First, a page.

Right Livelihood Award for Justice Christopher Weeramantry
The Right Livelihood prize, the so-called ‘alternative Nobel prizes’,
was awarded on Friday evening at Swedish Parliament in Stockholm to
peace and environmental activists from Sri Lanka, Kenya, Canada and
Justice Christopher Weeramantry was among them.
Accepting the prize, Justice Weeramantry called for peace education
to all levels of the public from schoolchildren right up to the
He pointed out that there is a vast amount of unawareness of the work
of the great peace philosophers of the past, of the peace movements and
of the peace conferences. When this knowledge is more generally
available there will be a great increase in peace-related activity on
the part of the public.
“Science careering uncontrolled is one of the greatest dangers that
humanity faces in this technological age. Probing the causes of the rich
world / poor world dichotomy, and devising ways of promoting better
understanding of the problems of the developing world.
This also involves a study of the legacies of colonialism and the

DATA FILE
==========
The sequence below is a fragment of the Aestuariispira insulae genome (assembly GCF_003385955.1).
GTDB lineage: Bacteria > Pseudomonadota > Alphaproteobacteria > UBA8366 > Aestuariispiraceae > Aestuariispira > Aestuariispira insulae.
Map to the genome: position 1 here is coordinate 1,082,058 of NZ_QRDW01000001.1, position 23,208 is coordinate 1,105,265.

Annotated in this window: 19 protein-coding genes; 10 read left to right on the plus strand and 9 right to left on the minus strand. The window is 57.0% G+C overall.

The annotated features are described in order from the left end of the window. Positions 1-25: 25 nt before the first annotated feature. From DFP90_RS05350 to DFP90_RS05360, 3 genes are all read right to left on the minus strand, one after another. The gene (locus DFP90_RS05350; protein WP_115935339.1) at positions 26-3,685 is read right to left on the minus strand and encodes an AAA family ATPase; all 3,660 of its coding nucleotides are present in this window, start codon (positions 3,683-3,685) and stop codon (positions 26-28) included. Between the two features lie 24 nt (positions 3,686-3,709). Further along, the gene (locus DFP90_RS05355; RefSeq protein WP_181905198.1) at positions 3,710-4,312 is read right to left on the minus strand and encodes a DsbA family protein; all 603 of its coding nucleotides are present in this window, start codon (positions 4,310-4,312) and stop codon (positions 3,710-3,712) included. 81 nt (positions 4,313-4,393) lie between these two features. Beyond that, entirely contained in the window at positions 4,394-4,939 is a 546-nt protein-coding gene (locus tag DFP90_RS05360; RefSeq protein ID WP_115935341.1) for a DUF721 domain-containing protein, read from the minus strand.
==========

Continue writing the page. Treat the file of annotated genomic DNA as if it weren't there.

ways in which they can be corrected. The growing disparity between North
and South is a potential cause of major conflicts in the future,” he
He said the world must ponder on how the world’s repositories of
ancient wisdom can be harnessed to strike a balance between the needs of
development and the needs of environmental protection.
He said it is not commonly known that at least 15 basic principles of
international law, achieved through the sacrifice of millions of lives,
are absolutely violated by the nuclear weapon.
Universalising international law and making it more acceptable
internationally was also essential. Seeking to resolve the mutual lack
of understanding between the worlds of Islam and Christianity should
also be a priority.
“Legal professions need to be weaned away from their exclusiveness
and remoteness from the people they serve.
I have written extensively on this subject and this has resulted in
the institution of a Law Day or Law Week in various countries including
Australia and Sri Lanka, during which the legal profession goes out into
schools and public places to explain the legal system to the public,” he